The White-tailed Tropicbird Phaethon lepturus, is a tropicbird, smallest
of three closely related seabirds of the tropical oceans and smallest
member of the order Phaethontiformes. It occurs in the tropical
Atlantic, western Pacific and Indian Oceans. It also breeds on some
Caribbean islands, and a few pairs have started nesting recently on
Little Tobago, joining the Red-billed Tropicbird colony. In addition to
the tropical Atlantic, it nests as far north as Bermuda, where it is
locally called a "Longtail".
The White-tailed Tropicbird breeds on tropical islands laying a
single egg directly onto the ground or a cliff ledge. It disperses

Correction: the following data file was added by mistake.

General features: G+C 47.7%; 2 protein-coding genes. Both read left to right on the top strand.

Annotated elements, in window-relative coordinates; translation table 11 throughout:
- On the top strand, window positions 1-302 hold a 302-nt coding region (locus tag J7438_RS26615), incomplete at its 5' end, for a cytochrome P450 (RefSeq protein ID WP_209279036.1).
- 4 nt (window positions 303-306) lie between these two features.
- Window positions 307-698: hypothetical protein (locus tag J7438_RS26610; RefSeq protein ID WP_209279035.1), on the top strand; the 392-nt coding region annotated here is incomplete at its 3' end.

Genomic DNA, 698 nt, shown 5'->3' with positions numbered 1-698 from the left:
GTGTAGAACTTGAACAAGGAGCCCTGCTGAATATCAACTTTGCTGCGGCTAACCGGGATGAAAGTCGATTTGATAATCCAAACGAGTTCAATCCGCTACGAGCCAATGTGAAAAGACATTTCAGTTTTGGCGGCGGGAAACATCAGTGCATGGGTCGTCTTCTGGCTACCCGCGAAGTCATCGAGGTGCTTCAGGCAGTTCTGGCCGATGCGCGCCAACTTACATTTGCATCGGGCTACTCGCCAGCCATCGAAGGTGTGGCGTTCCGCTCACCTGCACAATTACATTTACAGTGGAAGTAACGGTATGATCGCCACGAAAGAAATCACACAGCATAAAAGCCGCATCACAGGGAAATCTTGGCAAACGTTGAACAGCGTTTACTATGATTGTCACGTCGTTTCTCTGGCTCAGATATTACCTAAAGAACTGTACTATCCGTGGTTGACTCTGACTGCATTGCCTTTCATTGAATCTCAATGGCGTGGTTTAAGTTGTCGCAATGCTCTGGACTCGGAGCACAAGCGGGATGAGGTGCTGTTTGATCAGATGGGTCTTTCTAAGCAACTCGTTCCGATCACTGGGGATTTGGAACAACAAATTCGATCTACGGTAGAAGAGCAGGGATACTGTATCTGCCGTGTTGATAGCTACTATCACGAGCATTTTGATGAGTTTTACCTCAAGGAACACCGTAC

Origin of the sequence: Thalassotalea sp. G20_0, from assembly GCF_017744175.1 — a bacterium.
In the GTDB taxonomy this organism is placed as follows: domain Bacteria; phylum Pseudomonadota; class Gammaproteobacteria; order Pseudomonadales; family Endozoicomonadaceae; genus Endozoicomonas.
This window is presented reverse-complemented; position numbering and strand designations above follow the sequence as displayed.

widely across the oceans when not breeding, and sometimes wanders far.
It feeds on fish and squid, caught by surface plunging, but this species
is a poor swimmer. The call is a high screamed keee-keee-krrrt-krrt-krrt.
The adult White-tailed Tropicbird is a slender, mainly white bird,
71–80 cm long including the very long central tail feathers, which
double its total length. The wingspan is 89–96 cm, and there is a black
band on the inner wing There is black through the eye and the bill is
orange-yellow to orange red. The bill colour, pure white back and black
wing bar distinguish this species from Red-billed.
Sexes are similar, although males average longer tailed, but
juveniles lack the tail streamers, have a green-yellow bill, and a
finely barred back.